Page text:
9 Strategies to Reduce Health Care Costs Today

Updated January 14, 2022

Reduce healthcare costs: person checking their mail

U.S. health care policies such as the Affordable Care Act, Medicaid services, and Medicare promised to decrease health care expenditures, improve patient care, and the overall health and well-being of all Americans. And while more people than ever are eligible for coverage, it’s not clear that the current system has improved outcomes and lived up to its promise to reduce health care costs

According to the Commonwealth Fund, 43% of adults under retirement age lacked health insurance coverage at some point during 2020. About 50% of this group also owed medical bills, reported problems paying bills, and faced other financial problems like damage to their credit. 

Fortunately, actionable strategies to reduce health care costs are made possible by advances in medical knowledge, new technology, price transparency laws, “surprise bill” advocacy, and innovative software like price comparison tools. Here are the top 9 ways you can save on the high cost of health care. 

1. Prioritize Preventive Care

Preventive care involves medical care, dental exams, interventions, procedures, and treatment designed to prevent disease. Reducing the likelihood of catastrophic illness and improving health outcomes is the most effective strategy for health care cost reduction. Even though the ACA requires that all health plans cover preventive medicine, most Americans miss out on these services.

Some of the leading causes of death in the United States are stroke, heart disease, cancer, and respiratory disease. With regular access to preventive care, chronic conditions like these are more likely to be discovered early when they can be treated or effectively managed. Proper management reduces ER visits and hospitalizations. Some common preventive measures include:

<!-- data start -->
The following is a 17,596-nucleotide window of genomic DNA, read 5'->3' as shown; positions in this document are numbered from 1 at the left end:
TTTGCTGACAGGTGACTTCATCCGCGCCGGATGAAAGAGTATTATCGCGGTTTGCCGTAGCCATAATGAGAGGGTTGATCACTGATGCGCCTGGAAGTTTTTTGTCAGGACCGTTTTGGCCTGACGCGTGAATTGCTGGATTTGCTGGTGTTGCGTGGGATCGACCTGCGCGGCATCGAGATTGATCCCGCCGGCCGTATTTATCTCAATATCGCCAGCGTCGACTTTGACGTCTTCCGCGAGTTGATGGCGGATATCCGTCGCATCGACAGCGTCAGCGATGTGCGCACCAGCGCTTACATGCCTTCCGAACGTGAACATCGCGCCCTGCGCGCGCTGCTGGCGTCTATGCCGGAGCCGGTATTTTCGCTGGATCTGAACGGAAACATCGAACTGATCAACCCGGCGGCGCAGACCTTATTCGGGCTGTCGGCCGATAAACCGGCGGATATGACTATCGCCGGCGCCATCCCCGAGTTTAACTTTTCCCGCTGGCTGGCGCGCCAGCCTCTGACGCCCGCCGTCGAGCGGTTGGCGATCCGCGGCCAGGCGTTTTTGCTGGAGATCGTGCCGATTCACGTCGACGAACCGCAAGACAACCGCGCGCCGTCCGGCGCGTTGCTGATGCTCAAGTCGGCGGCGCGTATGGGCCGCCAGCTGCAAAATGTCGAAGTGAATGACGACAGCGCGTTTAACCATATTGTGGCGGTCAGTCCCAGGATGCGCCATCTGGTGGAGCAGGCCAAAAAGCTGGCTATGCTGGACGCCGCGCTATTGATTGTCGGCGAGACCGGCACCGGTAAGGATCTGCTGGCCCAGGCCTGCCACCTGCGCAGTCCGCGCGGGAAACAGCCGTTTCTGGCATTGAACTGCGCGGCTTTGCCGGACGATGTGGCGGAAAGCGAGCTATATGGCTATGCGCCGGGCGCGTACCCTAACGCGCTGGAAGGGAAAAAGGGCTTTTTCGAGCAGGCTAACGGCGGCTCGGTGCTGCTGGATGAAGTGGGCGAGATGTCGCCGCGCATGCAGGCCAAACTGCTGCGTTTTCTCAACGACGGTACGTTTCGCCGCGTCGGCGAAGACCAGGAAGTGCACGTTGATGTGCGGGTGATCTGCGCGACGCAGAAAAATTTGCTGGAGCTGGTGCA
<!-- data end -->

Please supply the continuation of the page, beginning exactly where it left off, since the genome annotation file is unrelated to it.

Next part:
• Annual physical examinations
  • Vaccines and immunizations
  • STD prevention
  • Contraception
  • Annual gynecological care
  • Dental cleanings
  • Allergy medications
  • Diabetes maintenance: home testing and insulin
  • Cancer screening: colonoscopies, mammograms, tests for skin cancer
  • High blood pressure testing and treatments
  • High cholesterol testing and treatments

2. Negotiate a Lower Medical Bill

Collecting medical debt is an administrative cost that many health care delivery organizations would like to avoid when possible. This offers an incentive for health care consumers to negotiate lower prices. Use the Compare.com pricing tool to find the lowest prices on procedures nearby to get a baseline that you can use for bargaining. 

If you can’t pay your bill or need a discounted rate, experts recommend taking these steps to negotiate a lower price:

  1. Do the research. A hospital’s cash prices are sometimes less than the fee-for-service they offer insurance companies.
  2. Be persistent. You may not be successful the first time you try.
  3. Contact the billing department to ask about a payment plan that fits your budget.